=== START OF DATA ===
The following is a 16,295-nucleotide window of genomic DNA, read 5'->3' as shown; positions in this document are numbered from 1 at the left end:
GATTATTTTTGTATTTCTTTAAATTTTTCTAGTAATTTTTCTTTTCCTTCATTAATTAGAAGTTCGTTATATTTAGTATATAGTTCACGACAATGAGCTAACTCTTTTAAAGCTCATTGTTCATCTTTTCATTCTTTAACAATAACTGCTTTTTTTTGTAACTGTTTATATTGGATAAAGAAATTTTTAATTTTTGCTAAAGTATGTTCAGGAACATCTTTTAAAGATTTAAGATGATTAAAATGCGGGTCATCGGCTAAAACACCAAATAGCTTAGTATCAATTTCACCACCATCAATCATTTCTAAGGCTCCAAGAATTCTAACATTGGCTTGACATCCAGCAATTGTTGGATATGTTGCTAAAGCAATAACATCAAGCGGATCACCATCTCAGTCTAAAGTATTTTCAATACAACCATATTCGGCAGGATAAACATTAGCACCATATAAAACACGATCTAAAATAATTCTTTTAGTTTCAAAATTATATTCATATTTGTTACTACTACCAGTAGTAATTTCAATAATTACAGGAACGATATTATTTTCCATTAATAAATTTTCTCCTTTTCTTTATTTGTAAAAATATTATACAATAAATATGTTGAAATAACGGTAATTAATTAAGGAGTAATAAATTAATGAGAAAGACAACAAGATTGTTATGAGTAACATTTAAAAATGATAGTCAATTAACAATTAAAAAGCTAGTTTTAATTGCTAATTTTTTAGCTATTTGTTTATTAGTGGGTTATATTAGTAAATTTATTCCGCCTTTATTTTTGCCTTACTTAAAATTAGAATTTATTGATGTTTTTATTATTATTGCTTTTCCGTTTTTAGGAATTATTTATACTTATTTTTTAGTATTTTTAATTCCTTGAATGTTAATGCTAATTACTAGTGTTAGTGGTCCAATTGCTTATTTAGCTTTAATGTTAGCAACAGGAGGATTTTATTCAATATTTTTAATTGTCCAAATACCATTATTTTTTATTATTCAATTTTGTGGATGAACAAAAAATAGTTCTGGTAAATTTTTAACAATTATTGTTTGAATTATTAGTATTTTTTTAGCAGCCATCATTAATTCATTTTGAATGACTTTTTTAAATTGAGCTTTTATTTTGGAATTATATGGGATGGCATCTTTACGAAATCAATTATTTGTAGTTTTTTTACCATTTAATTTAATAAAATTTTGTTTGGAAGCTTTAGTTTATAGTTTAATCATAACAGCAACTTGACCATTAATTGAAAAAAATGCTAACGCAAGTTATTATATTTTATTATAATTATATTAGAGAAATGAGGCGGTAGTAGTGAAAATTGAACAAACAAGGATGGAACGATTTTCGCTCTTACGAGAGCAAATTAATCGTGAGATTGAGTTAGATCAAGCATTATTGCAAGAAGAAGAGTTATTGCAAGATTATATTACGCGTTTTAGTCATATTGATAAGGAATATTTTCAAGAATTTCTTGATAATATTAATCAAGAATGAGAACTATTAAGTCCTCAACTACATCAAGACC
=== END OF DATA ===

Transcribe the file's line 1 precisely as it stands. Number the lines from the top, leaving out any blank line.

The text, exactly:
The following is a 16,295-nucleotide window of genomic DNA, read 5'->3' as shown; positions in this document are numbered from 1 at the left end: